raise concerns about management at the State Bar.  And according  
          to media reports, the State Bar had spent over $530,000 on  
          attorney's fees for the wrongful termination litigation of its  
          former executive director and the others (as of February 2016),  
          of which less than $400,000 was covered by insurance.  (Lyle  
          Moran, State Bar spent $413K investigating Dunn, leak of report,  
          Daily Journal (Feb. 24, 2016).)  It is reasonable to assume that  
          those figures have risen substantially since then.

          Ongoing Concerns About the Chief Trial Counsel, Still Awaiting  
          Senate Confirmation:  The Bar's chief trial counsel, Jayne Kim,  
          has also been the subject of controversy.  She filed an internal  
          complaint against the former-executive director, which  


                                                                    AB 2878

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          ultimately led to his firing.  Last October, her subordinate  
          employees in the Office of Chief Trial Counsel, members of SEIU,  
          issued a 76 percent "no confidence" vote in her leadership,  
          alleging that she misled the Board, grossly mismanaged her  
          office, and failed to protect the public.  Despite that vote,  
          the Board on December 21, 2016, at the recommendation of current  
          executive director Elizabeth Parker, voted 14-1 to seek another  
          term for the chief trial counsel, although Ms. Parker did  
          promise to address concerns regarding her management style.  The  
          additional term requires Senate approval.  The Senate has yet to  
          hold hearings on her re-appointment.  In the meantime, she  
          continues to serve in the position.

          Troubling Expenses Cause Bar to Finally Cut its Travel and  
          Catering Budget:  This Committee has long raised concerns with  
          the Bar's expenses for travel, business expenses and other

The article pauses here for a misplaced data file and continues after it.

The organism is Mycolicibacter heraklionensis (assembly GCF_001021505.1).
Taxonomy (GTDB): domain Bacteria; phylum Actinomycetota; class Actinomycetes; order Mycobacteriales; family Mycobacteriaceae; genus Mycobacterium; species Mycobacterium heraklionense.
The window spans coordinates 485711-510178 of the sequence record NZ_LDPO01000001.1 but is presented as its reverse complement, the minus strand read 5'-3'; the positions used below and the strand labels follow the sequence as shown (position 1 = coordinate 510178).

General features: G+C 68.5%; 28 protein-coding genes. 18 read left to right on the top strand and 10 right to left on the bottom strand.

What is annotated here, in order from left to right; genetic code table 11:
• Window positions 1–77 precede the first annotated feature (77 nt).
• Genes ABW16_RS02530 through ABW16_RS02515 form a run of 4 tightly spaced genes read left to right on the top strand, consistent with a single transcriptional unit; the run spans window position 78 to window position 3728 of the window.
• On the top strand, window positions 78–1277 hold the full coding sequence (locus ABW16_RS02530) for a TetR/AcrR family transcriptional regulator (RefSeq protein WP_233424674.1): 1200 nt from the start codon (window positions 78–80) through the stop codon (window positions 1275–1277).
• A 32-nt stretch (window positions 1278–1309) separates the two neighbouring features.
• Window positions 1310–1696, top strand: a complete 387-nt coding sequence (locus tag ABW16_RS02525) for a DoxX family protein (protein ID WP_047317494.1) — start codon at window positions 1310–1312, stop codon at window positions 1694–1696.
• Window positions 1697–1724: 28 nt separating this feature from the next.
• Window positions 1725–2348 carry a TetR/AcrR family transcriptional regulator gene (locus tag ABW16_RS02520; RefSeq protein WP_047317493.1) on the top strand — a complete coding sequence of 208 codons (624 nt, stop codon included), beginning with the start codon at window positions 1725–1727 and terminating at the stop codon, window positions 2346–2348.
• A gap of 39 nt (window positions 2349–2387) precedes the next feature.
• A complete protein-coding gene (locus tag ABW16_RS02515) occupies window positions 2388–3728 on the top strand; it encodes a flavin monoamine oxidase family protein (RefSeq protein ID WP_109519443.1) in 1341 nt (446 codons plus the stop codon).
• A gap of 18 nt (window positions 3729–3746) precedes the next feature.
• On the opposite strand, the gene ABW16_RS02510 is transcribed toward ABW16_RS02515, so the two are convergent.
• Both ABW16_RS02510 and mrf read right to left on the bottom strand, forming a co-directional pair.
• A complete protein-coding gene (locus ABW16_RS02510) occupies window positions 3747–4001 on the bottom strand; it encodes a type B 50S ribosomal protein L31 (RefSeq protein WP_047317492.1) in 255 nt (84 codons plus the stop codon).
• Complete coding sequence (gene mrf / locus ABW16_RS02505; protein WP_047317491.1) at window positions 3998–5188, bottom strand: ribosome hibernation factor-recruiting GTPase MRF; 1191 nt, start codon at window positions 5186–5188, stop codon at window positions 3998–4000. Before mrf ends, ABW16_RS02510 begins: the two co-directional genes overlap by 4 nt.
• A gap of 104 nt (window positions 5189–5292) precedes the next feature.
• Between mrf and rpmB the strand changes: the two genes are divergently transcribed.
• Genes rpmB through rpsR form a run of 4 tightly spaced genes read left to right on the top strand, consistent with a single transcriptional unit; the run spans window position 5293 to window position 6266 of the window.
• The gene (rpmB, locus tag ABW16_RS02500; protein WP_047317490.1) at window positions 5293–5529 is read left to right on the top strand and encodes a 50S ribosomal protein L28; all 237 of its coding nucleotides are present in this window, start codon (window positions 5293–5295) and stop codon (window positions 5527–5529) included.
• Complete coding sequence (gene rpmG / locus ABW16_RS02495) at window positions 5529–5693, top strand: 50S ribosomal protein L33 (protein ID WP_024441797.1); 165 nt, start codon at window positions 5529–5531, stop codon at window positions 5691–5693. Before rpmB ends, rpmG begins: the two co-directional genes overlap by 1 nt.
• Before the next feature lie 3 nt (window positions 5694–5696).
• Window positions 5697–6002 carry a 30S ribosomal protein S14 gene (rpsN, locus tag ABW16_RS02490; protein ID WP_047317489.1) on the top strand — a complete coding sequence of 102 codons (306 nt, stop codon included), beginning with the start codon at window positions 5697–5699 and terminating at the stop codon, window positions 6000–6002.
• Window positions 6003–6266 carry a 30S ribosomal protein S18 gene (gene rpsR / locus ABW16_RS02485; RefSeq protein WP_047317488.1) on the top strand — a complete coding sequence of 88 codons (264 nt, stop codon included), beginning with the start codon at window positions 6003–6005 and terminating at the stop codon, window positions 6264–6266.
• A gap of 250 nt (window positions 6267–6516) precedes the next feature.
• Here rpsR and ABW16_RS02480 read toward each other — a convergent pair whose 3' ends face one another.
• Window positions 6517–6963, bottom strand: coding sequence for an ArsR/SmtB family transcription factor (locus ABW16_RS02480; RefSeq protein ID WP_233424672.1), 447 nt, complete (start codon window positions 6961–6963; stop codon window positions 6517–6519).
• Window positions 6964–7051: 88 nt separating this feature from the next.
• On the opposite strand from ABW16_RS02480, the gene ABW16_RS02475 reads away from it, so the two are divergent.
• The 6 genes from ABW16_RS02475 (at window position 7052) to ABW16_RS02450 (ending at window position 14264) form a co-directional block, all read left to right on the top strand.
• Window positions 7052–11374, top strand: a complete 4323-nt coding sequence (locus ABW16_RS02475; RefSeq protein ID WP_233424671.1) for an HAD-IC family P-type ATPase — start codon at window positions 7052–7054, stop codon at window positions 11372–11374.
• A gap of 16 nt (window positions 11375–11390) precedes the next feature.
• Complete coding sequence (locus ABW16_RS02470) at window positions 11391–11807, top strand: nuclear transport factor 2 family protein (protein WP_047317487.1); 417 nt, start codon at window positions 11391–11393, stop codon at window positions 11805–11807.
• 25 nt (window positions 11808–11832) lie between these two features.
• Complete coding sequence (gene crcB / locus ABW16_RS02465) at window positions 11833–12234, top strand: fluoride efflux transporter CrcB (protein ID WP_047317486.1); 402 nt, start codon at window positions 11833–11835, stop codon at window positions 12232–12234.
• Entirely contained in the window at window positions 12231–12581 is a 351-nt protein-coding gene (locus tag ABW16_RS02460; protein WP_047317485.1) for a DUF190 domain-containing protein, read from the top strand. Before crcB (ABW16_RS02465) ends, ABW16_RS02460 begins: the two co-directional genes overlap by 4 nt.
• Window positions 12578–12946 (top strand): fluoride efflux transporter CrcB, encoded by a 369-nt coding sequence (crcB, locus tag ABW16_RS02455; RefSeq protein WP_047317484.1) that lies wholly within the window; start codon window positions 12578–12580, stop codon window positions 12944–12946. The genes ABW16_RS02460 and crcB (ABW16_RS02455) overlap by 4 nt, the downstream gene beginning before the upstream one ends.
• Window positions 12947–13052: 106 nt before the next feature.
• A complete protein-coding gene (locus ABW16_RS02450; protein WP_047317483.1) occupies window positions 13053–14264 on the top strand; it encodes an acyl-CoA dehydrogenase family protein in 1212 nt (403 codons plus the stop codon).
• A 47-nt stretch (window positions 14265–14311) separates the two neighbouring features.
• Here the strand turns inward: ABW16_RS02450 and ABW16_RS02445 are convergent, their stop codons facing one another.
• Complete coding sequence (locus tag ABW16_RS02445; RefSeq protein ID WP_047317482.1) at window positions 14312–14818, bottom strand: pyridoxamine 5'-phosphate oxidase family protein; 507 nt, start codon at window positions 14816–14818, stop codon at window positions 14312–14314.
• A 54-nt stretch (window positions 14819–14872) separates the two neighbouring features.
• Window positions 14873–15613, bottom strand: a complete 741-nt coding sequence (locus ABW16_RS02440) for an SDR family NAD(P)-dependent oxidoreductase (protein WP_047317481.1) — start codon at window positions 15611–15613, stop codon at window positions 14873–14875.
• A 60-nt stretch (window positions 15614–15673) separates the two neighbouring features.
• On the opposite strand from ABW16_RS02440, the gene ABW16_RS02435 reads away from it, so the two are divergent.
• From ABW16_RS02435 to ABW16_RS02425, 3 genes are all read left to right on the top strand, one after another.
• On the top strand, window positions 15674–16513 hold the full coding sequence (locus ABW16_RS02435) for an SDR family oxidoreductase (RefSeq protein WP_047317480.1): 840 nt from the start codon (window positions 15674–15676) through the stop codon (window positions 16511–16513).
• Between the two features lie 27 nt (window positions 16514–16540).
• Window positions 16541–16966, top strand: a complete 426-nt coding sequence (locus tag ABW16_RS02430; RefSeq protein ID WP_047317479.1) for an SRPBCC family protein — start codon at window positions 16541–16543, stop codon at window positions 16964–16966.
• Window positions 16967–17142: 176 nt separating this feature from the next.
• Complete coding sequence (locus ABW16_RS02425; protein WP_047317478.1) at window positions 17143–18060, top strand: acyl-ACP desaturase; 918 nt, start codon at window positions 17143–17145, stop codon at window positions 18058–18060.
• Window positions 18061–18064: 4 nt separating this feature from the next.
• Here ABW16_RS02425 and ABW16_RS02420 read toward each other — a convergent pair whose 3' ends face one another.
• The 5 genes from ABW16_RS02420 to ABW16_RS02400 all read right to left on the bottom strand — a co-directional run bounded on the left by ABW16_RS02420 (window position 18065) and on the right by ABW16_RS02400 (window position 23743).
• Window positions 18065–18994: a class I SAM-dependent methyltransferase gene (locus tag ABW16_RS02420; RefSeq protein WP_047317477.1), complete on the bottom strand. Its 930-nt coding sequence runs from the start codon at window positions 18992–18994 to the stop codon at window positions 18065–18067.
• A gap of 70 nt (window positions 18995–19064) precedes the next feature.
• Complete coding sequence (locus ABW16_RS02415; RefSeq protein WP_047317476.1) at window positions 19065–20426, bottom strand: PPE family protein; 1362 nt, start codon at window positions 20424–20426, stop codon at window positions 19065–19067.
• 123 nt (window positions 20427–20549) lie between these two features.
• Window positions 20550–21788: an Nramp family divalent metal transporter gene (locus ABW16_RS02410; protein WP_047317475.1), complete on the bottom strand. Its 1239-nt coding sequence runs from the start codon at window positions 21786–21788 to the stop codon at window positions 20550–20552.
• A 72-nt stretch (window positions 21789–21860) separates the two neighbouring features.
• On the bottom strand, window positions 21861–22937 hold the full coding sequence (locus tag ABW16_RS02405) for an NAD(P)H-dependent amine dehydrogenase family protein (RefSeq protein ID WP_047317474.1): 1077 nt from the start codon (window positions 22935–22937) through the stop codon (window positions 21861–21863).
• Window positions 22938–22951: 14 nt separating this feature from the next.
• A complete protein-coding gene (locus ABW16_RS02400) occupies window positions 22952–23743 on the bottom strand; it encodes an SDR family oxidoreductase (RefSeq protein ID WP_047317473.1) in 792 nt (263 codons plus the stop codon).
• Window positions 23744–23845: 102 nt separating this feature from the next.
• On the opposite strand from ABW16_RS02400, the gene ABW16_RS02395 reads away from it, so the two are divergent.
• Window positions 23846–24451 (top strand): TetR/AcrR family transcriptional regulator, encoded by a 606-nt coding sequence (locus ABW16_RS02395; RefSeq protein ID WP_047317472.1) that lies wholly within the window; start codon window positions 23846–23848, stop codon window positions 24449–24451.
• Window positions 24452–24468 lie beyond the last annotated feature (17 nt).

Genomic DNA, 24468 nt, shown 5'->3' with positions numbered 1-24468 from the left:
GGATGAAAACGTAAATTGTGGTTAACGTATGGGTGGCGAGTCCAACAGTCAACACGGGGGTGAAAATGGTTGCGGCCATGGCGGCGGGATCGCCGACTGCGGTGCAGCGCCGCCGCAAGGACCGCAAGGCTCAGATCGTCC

special allowances, when limited dues funds are required by law  
          to first and foremost support public protection and the  
          discipline system; non-dues funds could go to support woefully  
          underfunded legal services programs or potentially to reduce  
          mandatory bar dues.  According to a media report from earlier  
          this year, likely based on a public records request, the Bar had  
          a number of questionable expenses and exercised limited  
          oversight of how Bar members' funds were spent:

            In late January 2014, a group of six executives and trustees  
            from the State Bar of California embarked on a mission to  
            protect the public from unscrupulous lawyers-by traveling to  
            El Salvador.

            While there, the bar president, the executive director and a  
            bar employee classified as a public information officer signed  
            an "accord" with the nation's foreign affairs minister  


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                                                                    Page  22

            pledging to work together to educate Salvadorans living in  
            California about available legal resources.  The two-page  
            agreement carried no legal weight; it's unclear if the  
            American signatories had any authority to sign an  
            international pact anyway.

            Outside the signing ceremony, the trip was unremarkable-except  
            for the costs.  Expenses for hotel rooms, airfare, meals, a  
            driver's services and cellphone bills submitted to the bar by  
            just four of the travelers-the only ones readily accessed  
            through the bar's convoluted accounting system-totaled more  
            than $6,600.

            This international trip was not an isolated occurrence.   
            Between 2013 and 2014, bar executives led by then-CEO Joe Dunn  
            and, occasionally, trustees submitted thousands of dollars in  
            expenses associated with trips to El Salvador, Mexico,  
            Guatemala, Nicaragua, Peru and Mongolia, according to  
            documents compiled by The Recorder.

            The trips were paid out of bar funds.  Just how much the costs  
                                               for these trips added up to is difficult to say.  The bar does  
            not code expense reports by foreign trips, so determining who  
            went where when and for how much requires some guesswork and  
            manual calculations.  For years, the bar refused to make  
            public such records, arguing that the quasi-judicial agency  
            was not subject to state sunshine-in-government laws.  . . .

            Hundreds of pages of bar records reveal numerous expenses and  
            activities that appear to have a tenuous connection to the  
            agency's mission of pursuing bad lawyers and protecting the